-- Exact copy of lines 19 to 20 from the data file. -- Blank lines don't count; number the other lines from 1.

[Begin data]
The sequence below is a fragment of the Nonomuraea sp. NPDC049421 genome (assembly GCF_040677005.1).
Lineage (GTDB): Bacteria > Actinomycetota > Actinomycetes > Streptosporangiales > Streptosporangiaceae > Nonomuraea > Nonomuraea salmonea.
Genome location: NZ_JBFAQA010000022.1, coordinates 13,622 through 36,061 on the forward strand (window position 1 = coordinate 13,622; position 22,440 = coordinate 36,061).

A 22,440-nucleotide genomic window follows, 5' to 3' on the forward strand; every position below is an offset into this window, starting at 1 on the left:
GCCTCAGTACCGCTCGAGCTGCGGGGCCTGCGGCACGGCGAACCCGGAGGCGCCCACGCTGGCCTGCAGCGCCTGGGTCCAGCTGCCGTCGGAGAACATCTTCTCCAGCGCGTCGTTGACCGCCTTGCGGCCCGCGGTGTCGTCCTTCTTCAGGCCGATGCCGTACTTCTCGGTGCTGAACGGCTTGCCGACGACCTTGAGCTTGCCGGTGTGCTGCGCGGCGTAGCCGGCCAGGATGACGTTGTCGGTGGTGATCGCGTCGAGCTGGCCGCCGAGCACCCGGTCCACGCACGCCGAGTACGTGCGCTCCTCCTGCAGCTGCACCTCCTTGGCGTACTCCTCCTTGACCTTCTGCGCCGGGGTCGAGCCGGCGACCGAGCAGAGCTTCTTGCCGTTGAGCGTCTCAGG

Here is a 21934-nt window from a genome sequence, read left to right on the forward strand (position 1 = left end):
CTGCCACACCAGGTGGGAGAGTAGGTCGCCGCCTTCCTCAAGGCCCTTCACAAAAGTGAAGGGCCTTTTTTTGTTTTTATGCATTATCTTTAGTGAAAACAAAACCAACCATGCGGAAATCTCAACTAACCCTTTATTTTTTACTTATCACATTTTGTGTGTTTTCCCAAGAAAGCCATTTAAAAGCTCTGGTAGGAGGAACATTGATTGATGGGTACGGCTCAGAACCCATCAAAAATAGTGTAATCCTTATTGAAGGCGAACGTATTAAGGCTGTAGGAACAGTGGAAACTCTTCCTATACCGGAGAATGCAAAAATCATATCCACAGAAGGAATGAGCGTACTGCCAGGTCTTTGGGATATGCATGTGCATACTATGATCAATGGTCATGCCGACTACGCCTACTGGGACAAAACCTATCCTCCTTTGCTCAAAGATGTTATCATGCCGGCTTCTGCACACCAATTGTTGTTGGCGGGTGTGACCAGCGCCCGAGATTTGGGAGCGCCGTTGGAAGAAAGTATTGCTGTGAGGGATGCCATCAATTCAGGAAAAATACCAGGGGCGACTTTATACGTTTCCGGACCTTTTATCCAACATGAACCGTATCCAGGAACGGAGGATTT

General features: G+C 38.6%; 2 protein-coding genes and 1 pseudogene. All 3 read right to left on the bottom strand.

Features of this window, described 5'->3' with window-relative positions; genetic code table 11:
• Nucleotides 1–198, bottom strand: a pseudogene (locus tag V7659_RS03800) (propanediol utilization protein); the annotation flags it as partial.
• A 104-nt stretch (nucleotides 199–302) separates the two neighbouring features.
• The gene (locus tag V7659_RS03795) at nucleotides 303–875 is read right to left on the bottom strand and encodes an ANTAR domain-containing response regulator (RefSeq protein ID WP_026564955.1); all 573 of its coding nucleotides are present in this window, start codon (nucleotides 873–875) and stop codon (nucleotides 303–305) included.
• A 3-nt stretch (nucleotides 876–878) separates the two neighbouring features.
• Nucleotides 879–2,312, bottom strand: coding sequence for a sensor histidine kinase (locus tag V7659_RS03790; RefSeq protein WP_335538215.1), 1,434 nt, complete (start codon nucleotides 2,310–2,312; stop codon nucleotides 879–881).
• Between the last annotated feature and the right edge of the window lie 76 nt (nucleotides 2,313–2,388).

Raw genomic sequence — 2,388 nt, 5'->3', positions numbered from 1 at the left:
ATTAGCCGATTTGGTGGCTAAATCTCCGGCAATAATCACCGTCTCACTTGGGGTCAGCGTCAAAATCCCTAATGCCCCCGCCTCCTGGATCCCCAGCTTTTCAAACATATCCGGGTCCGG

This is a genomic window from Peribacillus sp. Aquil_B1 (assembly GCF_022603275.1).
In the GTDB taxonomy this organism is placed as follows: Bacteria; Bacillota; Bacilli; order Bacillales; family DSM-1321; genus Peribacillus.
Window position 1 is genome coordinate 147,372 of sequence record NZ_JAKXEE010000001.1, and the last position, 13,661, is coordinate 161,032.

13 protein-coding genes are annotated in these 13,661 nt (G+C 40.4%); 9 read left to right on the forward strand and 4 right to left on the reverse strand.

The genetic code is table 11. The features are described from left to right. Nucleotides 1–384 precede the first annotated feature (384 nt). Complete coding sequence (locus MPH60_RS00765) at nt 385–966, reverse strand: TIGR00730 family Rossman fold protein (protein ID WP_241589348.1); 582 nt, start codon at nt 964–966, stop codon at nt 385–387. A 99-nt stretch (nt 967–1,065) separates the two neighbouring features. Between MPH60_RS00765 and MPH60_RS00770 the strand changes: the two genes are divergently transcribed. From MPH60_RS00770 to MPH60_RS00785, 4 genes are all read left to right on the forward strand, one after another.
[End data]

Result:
In the GTDB taxonomy this organism is placed as follows: Bacteria; Bacillota; Bacilli; order Bacillales; family DSM-1321; genus Peribacillus.
Window position 1 is genome coordinate 147,372 of sequence record NZ_JAKXEE010000001.1, and the last position, 13,661, is coordinate 161,032.